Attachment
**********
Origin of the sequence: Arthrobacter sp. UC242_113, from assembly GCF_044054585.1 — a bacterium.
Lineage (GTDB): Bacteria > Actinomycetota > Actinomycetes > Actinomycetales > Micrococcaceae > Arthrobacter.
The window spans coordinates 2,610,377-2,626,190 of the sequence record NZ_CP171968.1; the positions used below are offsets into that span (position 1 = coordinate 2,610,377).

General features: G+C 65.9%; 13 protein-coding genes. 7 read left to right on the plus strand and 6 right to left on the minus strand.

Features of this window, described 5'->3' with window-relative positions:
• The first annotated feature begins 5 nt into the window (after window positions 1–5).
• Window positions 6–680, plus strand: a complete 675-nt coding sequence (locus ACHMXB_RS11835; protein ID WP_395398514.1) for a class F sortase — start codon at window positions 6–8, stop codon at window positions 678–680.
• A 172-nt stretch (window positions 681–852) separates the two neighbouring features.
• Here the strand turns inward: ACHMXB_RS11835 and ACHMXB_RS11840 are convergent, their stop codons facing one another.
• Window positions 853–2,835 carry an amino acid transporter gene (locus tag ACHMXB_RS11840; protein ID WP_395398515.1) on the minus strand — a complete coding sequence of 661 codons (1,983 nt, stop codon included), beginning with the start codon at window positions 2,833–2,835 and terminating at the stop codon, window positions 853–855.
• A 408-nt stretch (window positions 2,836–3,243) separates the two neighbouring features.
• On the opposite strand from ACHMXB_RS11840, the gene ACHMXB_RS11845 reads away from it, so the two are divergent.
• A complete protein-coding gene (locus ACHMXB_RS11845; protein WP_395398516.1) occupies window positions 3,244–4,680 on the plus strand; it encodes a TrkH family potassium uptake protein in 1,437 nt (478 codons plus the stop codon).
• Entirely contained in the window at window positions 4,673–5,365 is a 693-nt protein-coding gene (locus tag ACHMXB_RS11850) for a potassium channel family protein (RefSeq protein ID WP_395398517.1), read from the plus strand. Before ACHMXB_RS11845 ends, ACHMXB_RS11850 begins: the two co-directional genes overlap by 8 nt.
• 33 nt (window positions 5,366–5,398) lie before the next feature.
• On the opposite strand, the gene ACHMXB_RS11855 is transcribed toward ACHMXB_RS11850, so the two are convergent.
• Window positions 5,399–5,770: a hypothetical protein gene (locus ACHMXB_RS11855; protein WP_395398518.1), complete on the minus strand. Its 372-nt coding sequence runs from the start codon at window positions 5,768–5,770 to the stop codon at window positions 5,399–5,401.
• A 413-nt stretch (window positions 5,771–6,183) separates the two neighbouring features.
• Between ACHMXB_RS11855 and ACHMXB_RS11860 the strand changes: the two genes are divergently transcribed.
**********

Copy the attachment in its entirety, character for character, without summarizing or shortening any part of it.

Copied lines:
Origin of the sequence: Arthrobacter sp. UC242_113, from assembly GCF_044054585.1 — a bacterium.
Lineage (GTDB): Bacteria > Actinomycetota > Actinomycetes > Actinomycetales > Micrococcaceae > Arthrobacter.
The window spans coordinates 2,610,377-2,626,190 of the sequence record NZ_CP171968.1; the positions used below are offsets into that span (position 1 = coordinate 2,610,377).

General features: G+C 65.9%; 13 protein-coding genes. 7 read left to right on the plus strand and 6 right to left on the minus strand.

Features of this window, described 5'->3' with window-relative positions:
• The first annotated feature begins 5 nt into the window (after window positions 1–5).
• Window positions 6–680, plus strand: a complete 675-nt coding sequence (locus ACHMXB_RS11835; protein ID WP_395398514.1) for a class F sortase — start codon at window positions 6–8, stop codon at window positions 678–680.
• A 172-nt stretch (window positions 681–852) separates the two neighbouring features.
• Here the strand turns inward: ACHMXB_RS11835 and ACHMXB_RS11840 are convergent, their stop codons facing one another.
• Window positions 853–2,835 carry an amino acid transporter gene (locus tag ACHMXB_RS11840; protein ID WP_395398515.1) on the minus strand — a complete coding sequence of 661 codons (1,983 nt, stop codon included), beginning with the start codon at window positions 2,833–2,835 and terminating at the stop codon, window positions 853–855.
• A 408-nt stretch (window positions 2,836–3,243) separates the two neighbouring features.
• On the opposite strand from ACHMXB_RS11840, the gene ACHMXB_RS11845 reads away from it, so the two are divergent.
• A complete protein-coding gene (locus ACHMXB_RS11845; protein WP_395398516.1) occupies window positions 3,244–4,680 on the plus strand; it encodes a TrkH family potassium uptake protein in 1,437 nt (478 codons plus the stop codon).
• Entirely contained in the window at window positions 4,673–5,365 is a 693-nt protein-coding gene (locus tag ACHMXB_RS11850) for a potassium channel family protein (RefSeq protein ID WP_395398517.1), read from the plus strand. Before ACHMXB_RS11845 ends, ACHMXB_RS11850 begins: the two co-directional genes overlap by 8 nt.
• 33 nt (window positions 5,366–5,398) lie before the next feature.
• On the opposite strand, the gene ACHMXB_RS11855 is transcribed toward ACHMXB_RS11850, so the two are convergent.
• Window positions 5,399–5,770: a hypothetical protein gene (locus ACHMXB_RS11855; protein WP_395398518.1), complete on the minus strand. Its 372-nt coding sequence runs from the start codon at window positions 5,768–5,770 to the stop codon at window positions 5,399–5,401.
• A 413-nt stretch (window positions 5,771–6,183) separates the two neighbouring features.
• Between ACHMXB_RS11855 and ACHMXB_RS11860 the strand changes: the two genes are divergently transcribed.